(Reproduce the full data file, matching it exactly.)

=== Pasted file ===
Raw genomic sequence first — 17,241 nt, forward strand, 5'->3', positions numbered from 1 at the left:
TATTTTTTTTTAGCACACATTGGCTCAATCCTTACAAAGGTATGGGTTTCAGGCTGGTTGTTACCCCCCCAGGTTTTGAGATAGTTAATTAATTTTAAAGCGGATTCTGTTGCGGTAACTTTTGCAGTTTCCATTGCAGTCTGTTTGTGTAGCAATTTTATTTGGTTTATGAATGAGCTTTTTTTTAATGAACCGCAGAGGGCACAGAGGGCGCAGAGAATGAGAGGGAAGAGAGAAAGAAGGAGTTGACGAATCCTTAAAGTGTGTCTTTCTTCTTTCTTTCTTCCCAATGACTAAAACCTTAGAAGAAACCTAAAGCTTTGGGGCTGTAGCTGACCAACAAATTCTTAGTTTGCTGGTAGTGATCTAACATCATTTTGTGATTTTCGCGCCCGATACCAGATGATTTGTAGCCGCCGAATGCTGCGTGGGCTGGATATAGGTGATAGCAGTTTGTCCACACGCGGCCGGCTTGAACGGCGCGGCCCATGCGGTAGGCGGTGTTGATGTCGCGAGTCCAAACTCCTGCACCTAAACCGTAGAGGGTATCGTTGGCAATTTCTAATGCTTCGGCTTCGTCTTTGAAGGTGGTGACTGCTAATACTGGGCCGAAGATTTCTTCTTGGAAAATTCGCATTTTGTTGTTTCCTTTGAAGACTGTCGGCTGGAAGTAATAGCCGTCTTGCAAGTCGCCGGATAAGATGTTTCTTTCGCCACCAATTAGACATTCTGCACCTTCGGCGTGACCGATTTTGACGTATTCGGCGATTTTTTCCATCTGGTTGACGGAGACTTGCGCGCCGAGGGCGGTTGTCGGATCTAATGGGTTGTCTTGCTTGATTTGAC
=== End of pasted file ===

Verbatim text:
Raw genomic sequence first — 17,241 nt, forward strand, 5'->3', positions numbered from 1 at the left:
TATTTTTTTTTAGCACACATTGGCTCAATCCTTACAAAGGTATGGGTTTCAGGCTGGTTGTTACCCCCCCAGGTTTTGAGATAGTTAATTAATTTTAAAGCGGATTCTGTTGCGGTAACTTTTGCAGTTTCCATTGCAGTCTGTTTGTGTAGCAATTTTATTTGGTTTATGAATGAGCTTTTTTTTAATGAACCGCAGAGGGCACAGAGGGCGCAGAGAATGAGAGGGAAGAGAGAAAGAAGGAGTTGACGAATCCTTAAAGTGTGTCTTTCTTCTTTCTTTCTTCCCAATGACTAAAACCTTAGAAGAAACCTAAAGCTTTGGGGCTGTAGCTGACCAACAAATTCTTAGTTTGCTGGTAGTGATCTAACATCATTTTGTGATTTTCGCGCCCGATACCAGATGATTTGTAGCCGCCGAATGCTGCGTGGGCTGGATATAGGTGATAGCAGTTTGTCCACACGCGGCCGGCTTGAACGGCGCGGCCCATGCGGTAGGCGGTGTTGATGTCGCGAGTCCAAACTCCTGCACCTAAACCGTAGAGGGTATCGTTGGCAATTTCTAATGCTTCGGCTTCGTCTTTGAAGGTGGTGACTGCTAATACTGGGCCGAAGATTTCTTCTTGGAAAATTCGCATTTTGTTGTTTCCTTTGAAGACTGTCGGCTGGAAGTAATAGCCGTCTTGCAAGTCGCCGGATAAGATGTTTCTTTCGCCACCAATTAGACATTCTGCACCTTCGGCGTGACCGATTTTGACGTATTCGGCGATTTTTTCCATCTGGTTGACGGAGACTTGCGCGCCGAGGGCGGTTGTCGGATCTAATGGGTTGTCTTGCTTGATTTGAC